[Update 2/27/2012 : Grab is a similar utility for Mac users. Go to Applications and look in the Utilities folder. — Thanks, Steve!]
Well, you already have this screen capture tool if you’re a Windows 7 user. Click the start button, select “all programs”, and in your accessories folder you’ll find “Snipping Tool”.
Now that you’ve found it, right-click on it, and select “pin to start menu” so it will be easily accessible.
When you run Snipping Tool, this little window pops up.
Click the little down arrow next to “New” to decide how you’d like to take a snapshot of your computer’s desktop. Whatever you choose will be the default the next time the program runs, but you can change it any time. I prefer the “rectangular snip”. The next time I run the program, I will just click the word “New”, bypassing this little menu.
Your screen will become faded, except for the Snipping Tool window. A cross (+) will appear. Click the mouse and drag the cross to encompass the area you want a picture of. Unclick. A preview will show in the window, like this screenshot I took of the word unclick.
Now you can save it, copy it to your clipboard (then paste it, for example, in a document like I’ve done here), email it to someone, write on it, or highlight some part of it. If you write on it, and want to erase, click the little eraser icon.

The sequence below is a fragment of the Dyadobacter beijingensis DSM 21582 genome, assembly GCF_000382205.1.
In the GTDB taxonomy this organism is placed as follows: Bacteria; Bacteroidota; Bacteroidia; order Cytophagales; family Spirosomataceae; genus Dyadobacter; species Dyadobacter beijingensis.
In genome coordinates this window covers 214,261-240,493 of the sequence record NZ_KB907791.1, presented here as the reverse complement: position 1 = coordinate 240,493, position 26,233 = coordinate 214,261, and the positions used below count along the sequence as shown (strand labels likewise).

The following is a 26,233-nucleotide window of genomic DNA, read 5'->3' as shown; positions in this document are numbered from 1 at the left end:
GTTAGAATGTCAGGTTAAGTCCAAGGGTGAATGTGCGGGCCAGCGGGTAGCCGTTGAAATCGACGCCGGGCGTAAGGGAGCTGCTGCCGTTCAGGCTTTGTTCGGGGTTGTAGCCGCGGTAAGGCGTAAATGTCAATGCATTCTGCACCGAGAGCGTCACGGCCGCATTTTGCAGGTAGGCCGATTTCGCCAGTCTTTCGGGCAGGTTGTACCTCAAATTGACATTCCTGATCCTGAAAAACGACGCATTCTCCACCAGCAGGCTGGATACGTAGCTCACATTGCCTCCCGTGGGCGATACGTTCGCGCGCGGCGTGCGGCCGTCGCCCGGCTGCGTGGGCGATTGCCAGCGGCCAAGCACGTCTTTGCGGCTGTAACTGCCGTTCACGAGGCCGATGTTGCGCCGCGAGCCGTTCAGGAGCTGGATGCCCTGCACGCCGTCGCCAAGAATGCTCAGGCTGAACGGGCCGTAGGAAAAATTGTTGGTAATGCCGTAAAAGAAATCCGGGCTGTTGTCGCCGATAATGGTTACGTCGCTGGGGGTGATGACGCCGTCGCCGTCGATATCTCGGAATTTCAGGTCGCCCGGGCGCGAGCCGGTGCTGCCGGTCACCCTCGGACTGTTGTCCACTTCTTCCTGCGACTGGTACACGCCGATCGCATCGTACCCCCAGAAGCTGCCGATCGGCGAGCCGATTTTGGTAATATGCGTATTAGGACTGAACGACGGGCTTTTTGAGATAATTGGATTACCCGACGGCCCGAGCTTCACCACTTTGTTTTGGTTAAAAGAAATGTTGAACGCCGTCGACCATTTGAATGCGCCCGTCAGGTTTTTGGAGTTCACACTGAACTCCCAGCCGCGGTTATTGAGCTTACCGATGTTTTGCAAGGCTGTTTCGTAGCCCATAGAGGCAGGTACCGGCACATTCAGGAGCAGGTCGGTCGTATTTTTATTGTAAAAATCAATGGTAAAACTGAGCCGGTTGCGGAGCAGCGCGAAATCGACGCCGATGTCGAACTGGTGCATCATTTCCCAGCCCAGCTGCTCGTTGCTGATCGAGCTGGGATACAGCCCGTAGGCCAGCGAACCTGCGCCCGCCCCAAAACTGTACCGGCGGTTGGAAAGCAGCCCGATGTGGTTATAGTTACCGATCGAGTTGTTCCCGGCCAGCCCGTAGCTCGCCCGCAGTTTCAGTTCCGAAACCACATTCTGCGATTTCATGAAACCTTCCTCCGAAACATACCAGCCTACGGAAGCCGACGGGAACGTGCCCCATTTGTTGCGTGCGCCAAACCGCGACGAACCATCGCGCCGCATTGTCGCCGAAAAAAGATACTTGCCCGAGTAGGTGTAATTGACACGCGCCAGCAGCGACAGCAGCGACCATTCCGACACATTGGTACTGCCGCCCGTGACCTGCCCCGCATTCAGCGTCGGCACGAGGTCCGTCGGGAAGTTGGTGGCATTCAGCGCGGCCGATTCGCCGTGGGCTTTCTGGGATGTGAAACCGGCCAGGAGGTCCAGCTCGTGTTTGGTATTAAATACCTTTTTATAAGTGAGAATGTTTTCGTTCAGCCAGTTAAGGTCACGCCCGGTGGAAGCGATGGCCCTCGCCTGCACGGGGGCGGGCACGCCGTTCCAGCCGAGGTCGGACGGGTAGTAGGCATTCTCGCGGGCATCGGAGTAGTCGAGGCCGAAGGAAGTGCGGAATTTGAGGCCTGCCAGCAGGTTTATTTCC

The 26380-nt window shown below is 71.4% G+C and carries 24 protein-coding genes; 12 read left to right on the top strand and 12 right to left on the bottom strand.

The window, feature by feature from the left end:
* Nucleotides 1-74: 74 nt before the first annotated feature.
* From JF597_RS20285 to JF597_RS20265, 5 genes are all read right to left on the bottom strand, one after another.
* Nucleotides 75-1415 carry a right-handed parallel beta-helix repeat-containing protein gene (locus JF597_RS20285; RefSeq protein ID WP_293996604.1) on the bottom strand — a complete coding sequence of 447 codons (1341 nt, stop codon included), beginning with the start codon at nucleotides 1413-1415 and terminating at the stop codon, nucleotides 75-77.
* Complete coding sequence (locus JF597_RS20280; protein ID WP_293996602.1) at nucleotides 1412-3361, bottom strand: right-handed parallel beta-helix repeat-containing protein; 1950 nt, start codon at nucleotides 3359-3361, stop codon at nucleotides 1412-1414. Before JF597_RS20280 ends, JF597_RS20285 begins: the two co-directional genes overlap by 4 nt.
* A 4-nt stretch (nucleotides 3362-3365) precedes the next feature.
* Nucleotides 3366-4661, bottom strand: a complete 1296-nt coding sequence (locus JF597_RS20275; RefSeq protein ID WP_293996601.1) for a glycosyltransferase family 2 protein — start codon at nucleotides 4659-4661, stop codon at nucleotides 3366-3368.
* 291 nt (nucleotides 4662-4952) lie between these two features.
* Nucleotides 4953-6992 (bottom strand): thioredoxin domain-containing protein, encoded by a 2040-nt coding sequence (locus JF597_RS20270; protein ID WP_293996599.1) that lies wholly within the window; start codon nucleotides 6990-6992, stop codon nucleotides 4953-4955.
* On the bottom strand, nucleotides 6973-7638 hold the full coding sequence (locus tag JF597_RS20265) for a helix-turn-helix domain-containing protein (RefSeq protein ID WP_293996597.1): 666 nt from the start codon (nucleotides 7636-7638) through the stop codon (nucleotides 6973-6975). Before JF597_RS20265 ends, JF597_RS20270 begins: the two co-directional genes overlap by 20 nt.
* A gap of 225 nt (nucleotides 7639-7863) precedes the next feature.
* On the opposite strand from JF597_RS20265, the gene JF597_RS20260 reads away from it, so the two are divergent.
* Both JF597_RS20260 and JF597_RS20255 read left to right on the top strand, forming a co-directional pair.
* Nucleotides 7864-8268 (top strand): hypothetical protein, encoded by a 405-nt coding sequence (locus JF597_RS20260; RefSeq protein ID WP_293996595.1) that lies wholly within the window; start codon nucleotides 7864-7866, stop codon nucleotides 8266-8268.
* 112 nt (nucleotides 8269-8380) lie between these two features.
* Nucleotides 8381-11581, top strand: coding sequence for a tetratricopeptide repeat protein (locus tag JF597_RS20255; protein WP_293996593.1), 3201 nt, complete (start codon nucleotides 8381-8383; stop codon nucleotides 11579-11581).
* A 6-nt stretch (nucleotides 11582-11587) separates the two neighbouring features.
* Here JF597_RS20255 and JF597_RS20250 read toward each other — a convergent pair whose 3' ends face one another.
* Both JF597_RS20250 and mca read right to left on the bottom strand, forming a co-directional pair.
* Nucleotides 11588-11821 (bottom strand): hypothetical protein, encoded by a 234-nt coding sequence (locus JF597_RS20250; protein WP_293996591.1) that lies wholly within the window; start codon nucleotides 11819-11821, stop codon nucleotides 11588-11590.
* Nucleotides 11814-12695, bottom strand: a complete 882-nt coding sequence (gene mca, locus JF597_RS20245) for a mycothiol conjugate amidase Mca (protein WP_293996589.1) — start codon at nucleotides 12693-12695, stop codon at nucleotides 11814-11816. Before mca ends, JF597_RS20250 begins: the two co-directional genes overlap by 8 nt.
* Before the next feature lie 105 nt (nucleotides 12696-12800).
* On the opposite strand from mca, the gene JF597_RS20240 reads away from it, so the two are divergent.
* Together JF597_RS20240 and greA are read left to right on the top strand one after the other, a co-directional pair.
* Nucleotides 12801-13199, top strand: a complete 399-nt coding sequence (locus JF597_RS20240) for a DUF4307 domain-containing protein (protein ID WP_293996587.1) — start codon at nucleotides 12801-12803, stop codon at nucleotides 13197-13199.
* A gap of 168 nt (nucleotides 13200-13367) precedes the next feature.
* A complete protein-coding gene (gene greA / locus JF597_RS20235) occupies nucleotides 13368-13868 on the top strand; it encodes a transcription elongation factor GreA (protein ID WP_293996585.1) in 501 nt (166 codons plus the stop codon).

To take another shot, click the “new” button.
Almost all of the screenshots you see in this blog were done using Snipping Tool. Others, like most of the ones for this particular blog post, I used “Print Screen”. On your keyboard there’s a key labeled something like “PRTSC” or it may even say “Print Screen”. Hit that button, and while it looks like nothing has happened, an image of your computer’s desktop has just been saved to your clipboard. Go to, say, a Word document, and paste. An image of your computer’s desktop will be embedded in the document.